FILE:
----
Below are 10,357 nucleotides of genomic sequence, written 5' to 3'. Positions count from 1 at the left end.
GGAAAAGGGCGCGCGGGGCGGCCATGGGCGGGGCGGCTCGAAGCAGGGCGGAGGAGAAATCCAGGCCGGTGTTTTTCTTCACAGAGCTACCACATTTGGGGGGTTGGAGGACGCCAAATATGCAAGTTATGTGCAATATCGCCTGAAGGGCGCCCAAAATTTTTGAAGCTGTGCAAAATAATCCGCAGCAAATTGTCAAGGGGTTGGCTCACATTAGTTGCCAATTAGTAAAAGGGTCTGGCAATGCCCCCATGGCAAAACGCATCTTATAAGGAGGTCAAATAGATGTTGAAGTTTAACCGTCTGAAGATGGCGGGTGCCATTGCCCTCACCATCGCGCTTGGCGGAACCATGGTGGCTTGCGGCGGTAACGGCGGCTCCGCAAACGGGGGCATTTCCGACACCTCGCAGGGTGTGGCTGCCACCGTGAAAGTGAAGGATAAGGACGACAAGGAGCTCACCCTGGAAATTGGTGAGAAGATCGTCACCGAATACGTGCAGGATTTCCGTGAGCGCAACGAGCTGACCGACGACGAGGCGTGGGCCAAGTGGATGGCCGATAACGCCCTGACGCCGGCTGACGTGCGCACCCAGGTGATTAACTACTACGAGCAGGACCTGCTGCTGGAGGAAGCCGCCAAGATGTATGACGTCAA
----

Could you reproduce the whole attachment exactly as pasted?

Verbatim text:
Below are 10,357 nucleotides of genomic sequence, written 5' to 3'. Positions count from 1 at the left end.
GGAAAAGGGCGCGCGGGGCGGCCATGGGCGGGGCGGCTCGAAGCAGGGCGGAGGAGAAATCCAGGCCGGTGTTTTTCTTCACAGAGCTACCACATTTGGGGGGTTGGAGGACGCCAAATATGCAAGTTATGTGCAATATCGCCTGAAGGGCGCCCAAAATTTTTGAAGCTGTGCAAAATAATCCGCAGCAAATTGTCAAGGGGTTGGCTCACATTAGTTGCCAATTAGTAAAAGGGTCTGGCAATGCCCCCATGGCAAAACGCATCTTATAAGGAGGTCAAATAGATGTTGAAGTTTAACCGTCTGAAGATGGCGGGTGCCATTGCCCTCACCATCGCGCTTGGCGGAACCATGGTGGCTTGCGGCGGTAACGGCGGCTCCGCAAACGGGGGCATTTCCGACACCTCGCAGGGTGTGGCTGCCACCGTGAAAGTGAAGGATAAGGACGACAAGGAGCTCACCCTGGAAATTGGTGAGAAGATCGTCACCGAATACGTGCAGGATTTCCGTGAGCGCAACGAGCTGACCGACGACGAGGCGTGGGCCAAGTGGATGGCCGATAACGCCCTGACGCCGGCTGACGTGCGCACCCAGGTGATTAACTACTACGAGCAGGACCTGCTGCTGGAGGAAGCCGCCAAGATGTATGACGTCAA